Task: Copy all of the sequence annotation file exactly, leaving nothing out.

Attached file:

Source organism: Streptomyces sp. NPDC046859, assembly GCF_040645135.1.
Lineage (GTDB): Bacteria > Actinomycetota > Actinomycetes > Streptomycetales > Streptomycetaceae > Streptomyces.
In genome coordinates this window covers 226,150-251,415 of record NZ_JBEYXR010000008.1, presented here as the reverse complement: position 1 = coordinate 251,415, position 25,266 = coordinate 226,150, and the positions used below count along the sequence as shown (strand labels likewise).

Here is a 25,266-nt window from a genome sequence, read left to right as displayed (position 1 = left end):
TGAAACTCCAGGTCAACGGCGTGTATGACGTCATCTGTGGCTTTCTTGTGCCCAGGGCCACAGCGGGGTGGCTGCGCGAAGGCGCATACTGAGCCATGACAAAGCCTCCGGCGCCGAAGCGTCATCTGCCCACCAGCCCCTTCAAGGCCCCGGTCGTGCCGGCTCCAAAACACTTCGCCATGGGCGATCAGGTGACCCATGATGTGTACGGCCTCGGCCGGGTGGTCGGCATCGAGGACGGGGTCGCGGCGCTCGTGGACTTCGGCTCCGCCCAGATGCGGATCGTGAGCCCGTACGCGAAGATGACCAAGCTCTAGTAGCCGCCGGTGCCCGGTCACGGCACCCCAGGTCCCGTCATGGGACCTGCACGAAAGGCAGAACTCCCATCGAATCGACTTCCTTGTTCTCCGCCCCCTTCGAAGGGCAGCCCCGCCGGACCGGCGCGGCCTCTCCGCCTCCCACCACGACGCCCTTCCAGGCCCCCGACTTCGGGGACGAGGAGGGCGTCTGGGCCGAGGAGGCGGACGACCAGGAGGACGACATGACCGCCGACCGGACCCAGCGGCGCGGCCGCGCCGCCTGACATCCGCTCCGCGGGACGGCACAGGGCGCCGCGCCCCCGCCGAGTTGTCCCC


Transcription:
Source organism: Streptomyces sp. NPDC046859, assembly GCF_040645135.1.
Lineage (GTDB): Bacteria > Actinomycetota > Actinomycetes > Streptomycetales > Streptomycetaceae > Streptomyces.
In genome coordinates this window covers 226,150-251,415 of record NZ_JBEYXR010000008.1, presented here as the reverse complement: position 1 = coordinate 251,415, position 25,266 = coordinate 226,150, and the positions used below count along the sequence as shown (strand labels likewise).

Here is a 25,266-nt window from a genome sequence, read left to right as displayed (position 1 = left end):
TGAAACTCCAGGTCAACGGCGTGTATGACGTCATCTGTGGCTTTCTTGTGCCCAGGGCCACAGCGGGGTGGCTGCGCGAAGGCGCATACTGAGCCATGACAAAGCCTCCGGCGCCGAAGCGTCATCTGCCCACCAGCCCCTTCAAGGCCCCGGTCGTGCCGGCTCCAAAACACTTCGCCATGGGCGATCAGGTGACCCATGATGTGTACGGCCTCGGCCGGGTGGTCGGCATCGAGGACGGGGTCGCGGCGCTCGTGGACTTCGGCTCCGCCCAGATGCGGATCGTGAGCCCGTACGCGAAGATGACCAAGCTCTAGTAGCCGCCGGTGCCCGGTCACGGCACCCCAGGTCCCGTCATGGGACCTGCACGAAAGGCAGAACTCCCATCGAATCGACTTCCTTGTTCTCCGCCCCCTTCGAAGGGCAGCCCCGCCGGACCGGCGCGGCCTCTCCGCCTCCCACCACGACGCCCTTCCAGGCCCCCGACTTCGGGGACGAGGAGGGCGTCTGGGCCGAGGAGGCGGACGACCAGGAGGACGACATGACCGCCGACCGGACCCAGCGGCGCGGCCGCGCCGCCTGACATCCGCTCCGCGGGACGGCACAGGGCGCCGCGCCCCCGCCGAGTTGTCCCC